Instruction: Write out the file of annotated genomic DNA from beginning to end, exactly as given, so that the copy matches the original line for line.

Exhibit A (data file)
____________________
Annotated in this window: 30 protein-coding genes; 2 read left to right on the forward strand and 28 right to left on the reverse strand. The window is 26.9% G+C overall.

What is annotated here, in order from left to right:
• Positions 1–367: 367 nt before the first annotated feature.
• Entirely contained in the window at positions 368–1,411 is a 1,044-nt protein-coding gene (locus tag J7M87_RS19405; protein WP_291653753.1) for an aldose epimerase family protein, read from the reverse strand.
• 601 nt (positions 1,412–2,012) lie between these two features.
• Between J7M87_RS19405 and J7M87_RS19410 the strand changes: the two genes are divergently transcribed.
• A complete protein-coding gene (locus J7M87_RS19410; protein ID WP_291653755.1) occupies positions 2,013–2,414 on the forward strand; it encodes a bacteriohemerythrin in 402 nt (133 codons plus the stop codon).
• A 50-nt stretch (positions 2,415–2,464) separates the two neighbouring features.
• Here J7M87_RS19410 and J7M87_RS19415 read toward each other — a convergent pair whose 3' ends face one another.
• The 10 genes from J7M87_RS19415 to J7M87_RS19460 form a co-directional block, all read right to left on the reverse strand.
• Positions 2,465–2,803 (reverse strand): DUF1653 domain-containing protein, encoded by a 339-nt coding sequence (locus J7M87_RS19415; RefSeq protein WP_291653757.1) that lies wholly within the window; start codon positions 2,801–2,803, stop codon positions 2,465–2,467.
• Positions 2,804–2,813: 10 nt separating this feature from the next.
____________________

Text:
Annotated in this window: 30 protein-coding genes; 2 read left to right on the forward strand and 28 right to left on the reverse strand. The window is 26.9% G+C overall.

What is annotated here, in order from left to right:
• Positions 1–367: 367 nt before the first annotated feature.
• Entirely contained in the window at positions 368–1,411 is a 1,044-nt protein-coding gene (locus tag J7M87_RS19405; protein WP_291653753.1) for an aldose epimerase family protein, read from the reverse strand.
• 601 nt (positions 1,412–2,012) lie between these two features.
• Between J7M87_RS19405 and J7M87_RS19410 the strand changes: the two genes are divergently transcribed.
• A complete protein-coding gene (locus J7M87_RS19410; protein ID WP_291653755.1) occupies positions 2,013–2,414 on the forward strand; it encodes a bacteriohemerythrin in 402 nt (133 codons plus the stop codon).
• A 50-nt stretch (positions 2,415–2,464) separates the two neighbouring features.
• Here J7M87_RS19410 and J7M87_RS19415 read toward each other — a convergent pair whose 3' ends face one another.
• The 10 genes from J7M87_RS19415 to J7M87_RS19460 form a co-directional block, all read right to left on the reverse strand.
• Positions 2,465–2,803 (reverse strand): DUF1653 domain-containing protein, encoded by a 339-nt coding sequence (locus J7M87_RS19415; RefSeq protein WP_291653757.1) that lies wholly within the window; start codon positions 2,801–2,803, stop codon positions 2,465–2,467.
• Positions 2,804–2,813: 10 nt separating this feature from the next.